USAID: Interview with International Development Worker
Since 2009, USAID’s budget has gone down by about 16 percent. The United States’ foreign aid organization is already underfunded, making up less than one percent of the federal budget. Yet, USAID has 1,920 projects across almost every continent in the world.
With so little funding, it is impressive how much the organization can accomplish. Given the funding cuts, I talked to an active international development specialist and visiting professor at Colorado College.
Dr. Joseph Derdzinski had much experience with law and security forces in foreign countries during his time in the U.S. Air Force. Since then, he has conducted research on the democratic consolidation processes of post-authoritarian states as well as serving on election observation missions in Afghanistan and Egypt.
Q: Why do you think that USAID’s funding has gone down so significantly since 2009?
A: USAID was a main focal point of building infrastructure in Iraq and Afghanistan, so USAID funding was contingent on Afghanistan and Iraq. The reduction in USAID’s funding and budget is largely due to a reduction of foreign military personnel as well as development agencies from Afghanistan and Iraq.
Q: Why is the organization so underfunded?
A: It would make sense to fund more fully the agency, but there’s very little will from taxpayers or incentive for elected officials to increase USAID’s funding. In the annual federal budget, foreign aid doesn’t get the same level of attention as other budget items or priorities. This is due in part to the low level of understanding of how little funding foreign aid programs actually receive.
During or in the immediate wake of a war, foreign development funding is easier to justify, but it’s harder for a lawmaker to make a case for aid once the war is over. Moreover, everything to do with the war in Iraq, including development projects, was never part of the annual budgets. They were a supplement to the annual budget.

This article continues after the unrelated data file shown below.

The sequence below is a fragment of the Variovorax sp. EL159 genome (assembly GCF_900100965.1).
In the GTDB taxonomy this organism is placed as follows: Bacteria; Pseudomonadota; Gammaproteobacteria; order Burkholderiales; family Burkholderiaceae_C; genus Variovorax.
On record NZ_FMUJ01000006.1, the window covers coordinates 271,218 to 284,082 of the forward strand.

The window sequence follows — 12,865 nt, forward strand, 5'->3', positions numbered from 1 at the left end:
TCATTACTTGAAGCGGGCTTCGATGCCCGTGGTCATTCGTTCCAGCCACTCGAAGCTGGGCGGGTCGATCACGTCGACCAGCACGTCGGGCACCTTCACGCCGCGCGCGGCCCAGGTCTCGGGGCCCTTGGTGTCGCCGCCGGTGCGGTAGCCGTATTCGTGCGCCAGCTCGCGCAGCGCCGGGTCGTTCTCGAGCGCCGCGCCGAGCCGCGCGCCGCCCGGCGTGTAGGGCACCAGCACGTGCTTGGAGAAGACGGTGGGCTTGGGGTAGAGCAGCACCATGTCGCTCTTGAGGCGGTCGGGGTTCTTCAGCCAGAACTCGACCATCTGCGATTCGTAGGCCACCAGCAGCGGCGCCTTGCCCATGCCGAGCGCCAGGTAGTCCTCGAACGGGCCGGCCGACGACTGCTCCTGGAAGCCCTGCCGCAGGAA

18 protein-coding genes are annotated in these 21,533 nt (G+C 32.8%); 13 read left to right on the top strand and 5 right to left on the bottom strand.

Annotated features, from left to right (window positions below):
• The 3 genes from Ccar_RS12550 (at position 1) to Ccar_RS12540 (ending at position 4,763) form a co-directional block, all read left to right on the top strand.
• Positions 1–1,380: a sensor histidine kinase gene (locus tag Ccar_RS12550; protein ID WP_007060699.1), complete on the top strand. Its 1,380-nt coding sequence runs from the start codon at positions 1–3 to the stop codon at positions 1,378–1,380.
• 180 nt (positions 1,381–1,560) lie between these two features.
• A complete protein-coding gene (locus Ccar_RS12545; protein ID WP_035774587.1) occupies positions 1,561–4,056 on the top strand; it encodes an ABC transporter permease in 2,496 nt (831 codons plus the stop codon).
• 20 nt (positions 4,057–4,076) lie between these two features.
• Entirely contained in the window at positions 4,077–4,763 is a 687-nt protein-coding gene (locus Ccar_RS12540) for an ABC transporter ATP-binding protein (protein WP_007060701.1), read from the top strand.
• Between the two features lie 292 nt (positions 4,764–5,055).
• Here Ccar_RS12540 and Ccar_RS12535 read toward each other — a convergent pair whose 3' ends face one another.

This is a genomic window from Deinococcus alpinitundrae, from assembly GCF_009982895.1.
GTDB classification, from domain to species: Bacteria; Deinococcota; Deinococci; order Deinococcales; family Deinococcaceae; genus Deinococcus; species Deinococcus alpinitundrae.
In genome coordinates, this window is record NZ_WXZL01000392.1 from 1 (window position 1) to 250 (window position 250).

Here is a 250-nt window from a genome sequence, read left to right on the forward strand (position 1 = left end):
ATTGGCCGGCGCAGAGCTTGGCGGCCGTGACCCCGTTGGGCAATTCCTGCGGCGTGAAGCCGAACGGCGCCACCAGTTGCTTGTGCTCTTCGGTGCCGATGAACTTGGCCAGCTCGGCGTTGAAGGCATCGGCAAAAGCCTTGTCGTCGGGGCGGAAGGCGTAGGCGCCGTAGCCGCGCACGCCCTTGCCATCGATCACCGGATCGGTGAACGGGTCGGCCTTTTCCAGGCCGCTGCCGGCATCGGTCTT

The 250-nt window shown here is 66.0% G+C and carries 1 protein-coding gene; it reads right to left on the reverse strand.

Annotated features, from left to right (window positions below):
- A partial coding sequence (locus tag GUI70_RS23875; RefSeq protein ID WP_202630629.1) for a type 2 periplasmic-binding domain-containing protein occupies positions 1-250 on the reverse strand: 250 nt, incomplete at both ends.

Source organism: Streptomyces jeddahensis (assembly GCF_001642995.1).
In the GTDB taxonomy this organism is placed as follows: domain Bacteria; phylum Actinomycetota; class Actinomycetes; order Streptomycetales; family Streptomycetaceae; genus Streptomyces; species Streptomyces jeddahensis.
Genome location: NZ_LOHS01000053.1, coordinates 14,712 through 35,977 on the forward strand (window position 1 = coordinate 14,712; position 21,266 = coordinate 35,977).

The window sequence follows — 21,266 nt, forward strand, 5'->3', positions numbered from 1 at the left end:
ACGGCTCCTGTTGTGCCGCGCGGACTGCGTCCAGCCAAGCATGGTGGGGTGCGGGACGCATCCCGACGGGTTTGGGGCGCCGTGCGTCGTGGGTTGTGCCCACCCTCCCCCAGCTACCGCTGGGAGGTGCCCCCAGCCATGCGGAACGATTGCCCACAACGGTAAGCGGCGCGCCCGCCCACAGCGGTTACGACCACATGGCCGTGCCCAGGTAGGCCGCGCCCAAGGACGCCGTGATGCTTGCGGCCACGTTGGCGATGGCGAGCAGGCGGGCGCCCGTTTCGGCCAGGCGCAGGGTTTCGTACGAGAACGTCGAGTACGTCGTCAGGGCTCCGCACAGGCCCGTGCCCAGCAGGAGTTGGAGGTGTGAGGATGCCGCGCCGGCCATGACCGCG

Q: Can you give me an example of how foreign aid helps the United States?
A: What’s happening in Greece in terms of migrations of people into Greece is a good example. The great majority who aren’t from Syria are fleeing authoritarian regimes and economic woes. And that’s the same as what’s happening at the U.S. border. Migrants to the US are fleeing social unrest and oppressive regimes.
And so, if the goal is to keep people in their home countries, one potential impact of international development is to allow people the option to remain in their home countries.
Q: Would you say that the budget cuts make working in international development difficult?
A: Yes, now more than ever it is more challenging to work in international development.
Conclusion: USAID is an important and undervalued organization in the United States. While at first glance, the work that USAID is doing may appear to primarily benefit the countries that are receiving assistance, it is in fact work that is beneficial to the United States as a whole. International development creates jobs for Americans, protects national security, and as Dr. Derdzinski described, can assist with the United States’ immigration dilemma.
With all of these factors kept in mind, foreign development assistance should no longer be something that is difficult for lawmakers to justify, but rather should be an integral part of policymaking.
– Clare Holtzman
Sources: Colorado College, Foreign Policy, USAID 1, USAID 2
Photo: United States Air Force Academy